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Businesses big and small have embraced the micro blogging platform Twitter as a marketing and customer service tool. When you consider Twitter’s enormous popularity, it’s easy to see why.
Launched in 2006 – just eight years ago – Twitter now has 271 million monthly active users, sending 500 million tweets per day. Of this, 78 per cent of active Twitter account holders use mobile and 77 per cent of accounts are outside the US.
For the uninitiated, tweets are brief messages (limited to 140 characters) that are sent by Twitter users. These users can follow each other and create lists of those who tweet on specific topics.
Demographically, Twitter is one of the social media platforms most used by adults – according to comScore, only 11 per cent of Twitter's users are aged 12 to 17 – so it’s a great way to reach an adult audience of both women and men.
More and more businesses have added Twitter to their marketing strategy, and the platform is currently trialling an e-commerce “buy button” in the US. This will allow companies to embed the button into tweets, allowing followers to make a purchase without leaving the Twitter platform.
“Twitter is trialling the buy button with a very small rollout so far, including retailer Burberry, musician Eminem and charity Red,” says Steve Crough, founder and Managing Director of digital agency Dando.
Crough believes the buy button could be a useful tool for businesses if it is used sparingly. He says it has the potential to create a sense of exclusivity among followers. “Imagine if a company like Converse offered limited-release stock through the buy button or if Qantas released a limited number of last-minute tickets at a heavily reduced price. Everyone would want access to those accounts,” he says.
Crough says all marketing through Twitter should be balanced with other types of tweets that build the brand. “Tweet daily – up to five times a day – but you don’t want your account to just be a form of interruption marketing. We know that people are less responsive to that,” he says. “Using Twitter well is about building trust, making people interested, giving them information and getting them to your website.”
This might include tweets about new stock, exclusive sales, engaging photos of your stock, asking people for their opinion or providing more broad information and links to interesting news within your area of business.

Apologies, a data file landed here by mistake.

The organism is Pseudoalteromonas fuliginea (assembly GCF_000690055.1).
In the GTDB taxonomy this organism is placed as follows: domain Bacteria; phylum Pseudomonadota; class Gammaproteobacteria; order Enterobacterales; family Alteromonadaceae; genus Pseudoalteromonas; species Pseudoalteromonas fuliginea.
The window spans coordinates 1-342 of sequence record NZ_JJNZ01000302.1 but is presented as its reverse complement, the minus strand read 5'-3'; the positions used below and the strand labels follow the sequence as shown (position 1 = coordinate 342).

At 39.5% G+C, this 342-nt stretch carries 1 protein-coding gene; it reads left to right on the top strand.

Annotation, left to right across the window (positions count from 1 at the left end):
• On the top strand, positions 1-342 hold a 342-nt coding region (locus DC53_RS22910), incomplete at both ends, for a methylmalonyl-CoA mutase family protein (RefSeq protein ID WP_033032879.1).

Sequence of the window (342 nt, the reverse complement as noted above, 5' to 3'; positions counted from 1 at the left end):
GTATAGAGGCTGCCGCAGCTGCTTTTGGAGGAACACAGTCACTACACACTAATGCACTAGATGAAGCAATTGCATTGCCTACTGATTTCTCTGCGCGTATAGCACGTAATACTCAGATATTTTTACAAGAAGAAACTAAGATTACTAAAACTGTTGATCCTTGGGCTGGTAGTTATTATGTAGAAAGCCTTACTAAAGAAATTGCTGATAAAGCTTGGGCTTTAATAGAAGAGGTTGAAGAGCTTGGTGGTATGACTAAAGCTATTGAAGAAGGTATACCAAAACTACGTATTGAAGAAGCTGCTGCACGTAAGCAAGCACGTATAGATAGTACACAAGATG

Crough notes that this is a great way to build credibility and become somewhat of an authority within your niche. “Try to include tweets that are insightful, humorous, thought-provoking, on topic, off topic, controversial … mix it up,” he advises.
Adopt a strategic approach and design a content schedule for Twitter. “For example, you might start the week off with more serious tweets and have more light-hearted ones on Fridays,” suggests Crough. “Have a meeting on Monday about what you want to say throughout the week. Try a social media management tool like Hootsuite that allows you to schedule your tweets so they are automatically sent out through the week.”
Crough suggests e-commerce businesses follow other companies, including their competitors. “You want to know what they’re doing, what they’re talking about – Twitter’s perfect for that.”
To grow your reach and draw in followers, Crough recommends following other individuals, especially people who hold influence. For example, if you’re selling sports gear, follow sporting heroes. “You can tap into their followers, too.”
Try to use a trending hashtag in some of your tweets. For example, if you’re a fashion label, you might want to tweet about #melbournecup or #MSFW when these events are on. “Not all tweets have a hashtag,” says Crough, “but it can be good to put one in there, especially on something topical. It will help your tweet come up in a search.”
Retweet the best messages. Not only can you send out your best tweets several times, but if someone posts something positive about your product / company, retweet it (and tweet back to the sender with a thank you, too).